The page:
Getting a healthy lunch at college - a HEPCOM-story from United Kingdom
In Brighton, a team at Further Education College (16-19 years) consisting of students, welfare lead, catering team, interested teacher, City council healthy catering coordinator and Jamie Oliver Foundation representative, have tested tools from HEPCOM’s homepage. University of Brighton HEPCOM Project Team guided the process as a participatory action research project.
The group had special focus on using whole school approaches, whereby the school sets out to increase knowledge and skills around healthy living but also provides a setting and environment which encourages healthy choices. An underlying principle is the involvement of students in the decision making and co-production of knowledge and practice. The subject was how to improve a healthy lunch at college
Read about the participatory workshop.
Poster no. 1: Putting fruit in the Meal Deal.
Poster no. 2: Hot Meal Deal.
Children’s perceptions of factors related to physical activity in schools – a HEPCOM story from Finland
This is a story about a second-grade class in central Finland who participated in a pilot project about physical activity. The aim of the project was to capture a case study of the range and diversity of children’s experiences and opinions: Which factors do eight- and nine-year-old children perceive as promoting or inhibiting their physical activity during the school day? The inspiration came from a tool at the HEPCOM platform, Shape Up, where children’s participation is an essential basis in planning, for example more functional environments and play areas at school.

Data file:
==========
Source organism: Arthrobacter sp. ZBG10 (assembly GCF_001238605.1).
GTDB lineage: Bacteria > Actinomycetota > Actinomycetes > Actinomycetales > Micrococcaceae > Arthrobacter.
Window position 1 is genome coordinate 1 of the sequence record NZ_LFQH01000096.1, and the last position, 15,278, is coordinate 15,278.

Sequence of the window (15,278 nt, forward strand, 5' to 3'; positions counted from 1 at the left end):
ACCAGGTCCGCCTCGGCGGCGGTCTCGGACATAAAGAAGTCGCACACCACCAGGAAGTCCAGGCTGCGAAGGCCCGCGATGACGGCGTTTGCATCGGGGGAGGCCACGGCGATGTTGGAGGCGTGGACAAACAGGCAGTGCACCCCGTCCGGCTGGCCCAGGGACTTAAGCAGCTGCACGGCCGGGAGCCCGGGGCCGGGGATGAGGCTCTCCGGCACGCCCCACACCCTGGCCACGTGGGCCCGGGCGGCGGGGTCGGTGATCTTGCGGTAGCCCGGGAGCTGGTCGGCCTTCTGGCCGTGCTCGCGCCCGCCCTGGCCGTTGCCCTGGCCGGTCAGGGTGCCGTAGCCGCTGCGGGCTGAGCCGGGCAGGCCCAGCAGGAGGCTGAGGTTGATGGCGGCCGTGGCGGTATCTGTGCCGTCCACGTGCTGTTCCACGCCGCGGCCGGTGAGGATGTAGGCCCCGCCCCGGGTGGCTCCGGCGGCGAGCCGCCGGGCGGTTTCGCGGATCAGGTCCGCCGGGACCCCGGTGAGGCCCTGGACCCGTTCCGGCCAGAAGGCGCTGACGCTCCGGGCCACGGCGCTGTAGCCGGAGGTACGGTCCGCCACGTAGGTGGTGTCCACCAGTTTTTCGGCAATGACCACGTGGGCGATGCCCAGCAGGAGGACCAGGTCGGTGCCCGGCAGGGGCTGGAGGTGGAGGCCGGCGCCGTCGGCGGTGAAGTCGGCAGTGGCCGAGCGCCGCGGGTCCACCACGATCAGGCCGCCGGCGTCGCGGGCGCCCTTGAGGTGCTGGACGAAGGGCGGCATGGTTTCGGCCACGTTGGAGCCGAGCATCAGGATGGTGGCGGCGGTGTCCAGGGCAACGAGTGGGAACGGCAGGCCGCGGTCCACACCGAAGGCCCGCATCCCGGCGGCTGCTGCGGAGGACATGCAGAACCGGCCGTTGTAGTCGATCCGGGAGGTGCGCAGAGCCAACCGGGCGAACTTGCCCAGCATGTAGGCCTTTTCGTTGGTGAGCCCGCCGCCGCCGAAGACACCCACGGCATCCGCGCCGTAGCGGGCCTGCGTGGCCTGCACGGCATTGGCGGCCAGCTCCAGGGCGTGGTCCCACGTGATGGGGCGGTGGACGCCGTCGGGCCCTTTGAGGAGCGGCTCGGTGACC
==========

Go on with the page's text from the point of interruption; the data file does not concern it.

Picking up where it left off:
Groups of children were asked to photograph factors that they found promoted and inhibited physical activity during the school day, and they came up with photos of for example weather appropriate shoes without shoelaces and a parking lot for cars where children were not allowed to come.
Then, after the photographic session, the children selected the photographs they wanted to talk about and were interviewed about them. The children were asked to recall the situations where the photos had been taken, which enabled her to hear the children’s descriptions of the photos. Their discussion about the photos showed a wide range of factors that can be addressed when planning or improving the possibilities for physical activities.
Read the article about the project.
Reaching young people, parents and teachers with information - a HEPCOM story from Ireland
In Ireland, a group of researchers from National University of Ireland Galway have consulted key stakeholders (young people, parents, teachers and youth workers) to explore their perceptions of the most efficient mechanisms and tools to disseminate research findings about youth health behaviours from HBSC (Health Behaviour in School-aged Children) which is a cross-national study, gaining insight into young people's well-being, health behaviours and their social context.
The stakeholders told them:
Young people would like to have other young people disseminating the information and want to receive it with minimum text and through visual and social media channels.
Parents, teachers and youth workers agreed that HBSC produced valuable information that should be widely disseminated. Teachers and youth workers receive far more information than they have time to read. Information, therefore, should be very focussed, targeted, relevant and specific.
Read more about this inquiry.
Read about the Irish HEPCOM Seminar 2015.